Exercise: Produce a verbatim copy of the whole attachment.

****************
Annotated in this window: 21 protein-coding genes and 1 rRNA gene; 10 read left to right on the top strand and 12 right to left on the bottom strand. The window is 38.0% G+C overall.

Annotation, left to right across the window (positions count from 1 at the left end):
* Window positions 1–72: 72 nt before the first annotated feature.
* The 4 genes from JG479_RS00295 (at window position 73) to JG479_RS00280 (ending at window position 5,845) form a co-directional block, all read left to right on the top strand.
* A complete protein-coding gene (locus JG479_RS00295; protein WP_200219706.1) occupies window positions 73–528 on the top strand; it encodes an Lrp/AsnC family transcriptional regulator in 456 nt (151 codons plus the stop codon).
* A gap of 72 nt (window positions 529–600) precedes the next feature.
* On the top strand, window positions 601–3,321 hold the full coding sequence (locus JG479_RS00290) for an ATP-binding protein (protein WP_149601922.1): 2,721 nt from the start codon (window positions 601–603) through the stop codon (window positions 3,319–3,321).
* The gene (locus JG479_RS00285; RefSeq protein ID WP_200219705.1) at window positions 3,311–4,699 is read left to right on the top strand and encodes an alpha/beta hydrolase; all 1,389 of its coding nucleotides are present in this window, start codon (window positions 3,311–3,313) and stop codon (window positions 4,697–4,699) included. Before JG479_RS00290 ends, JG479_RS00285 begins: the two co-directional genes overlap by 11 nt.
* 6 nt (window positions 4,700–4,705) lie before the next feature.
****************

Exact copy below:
Annotated in this window: 21 protein-coding genes and 1 rRNA gene; 10 read left to right on the top strand and 12 right to left on the bottom strand. The window is 38.0% G+C overall.

Annotation, left to right across the window (positions count from 1 at the left end):
* Window positions 1–72: 72 nt before the first annotated feature.
* The 4 genes from JG479_RS00295 (at window position 73) to JG479_RS00280 (ending at window position 5,845) form a co-directional block, all read left to right on the top strand.
* A complete protein-coding gene (locus JG479_RS00295; protein WP_200219706.1) occupies window positions 73–528 on the top strand; it encodes an Lrp/AsnC family transcriptional regulator in 456 nt (151 codons plus the stop codon).
* A gap of 72 nt (window positions 529–600) precedes the next feature.
* On the top strand, window positions 601–3,321 hold the full coding sequence (locus JG479_RS00290) for an ATP-binding protein (protein WP_149601922.1): 2,721 nt from the start codon (window positions 601–603) through the stop codon (window positions 3,319–3,321).
* The gene (locus JG479_RS00285; RefSeq protein ID WP_200219705.1) at window positions 3,311–4,699 is read left to right on the top strand and encodes an alpha/beta hydrolase; all 1,389 of its coding nucleotides are present in this window, start codon (window positions 3,311–3,313) and stop codon (window positions 4,697–4,699) included. Before JG479_RS00290 ends, JG479_RS00285 begins: the two co-directional genes overlap by 11 nt.
* 6 nt (window positions 4,700–4,705) lie before the next feature.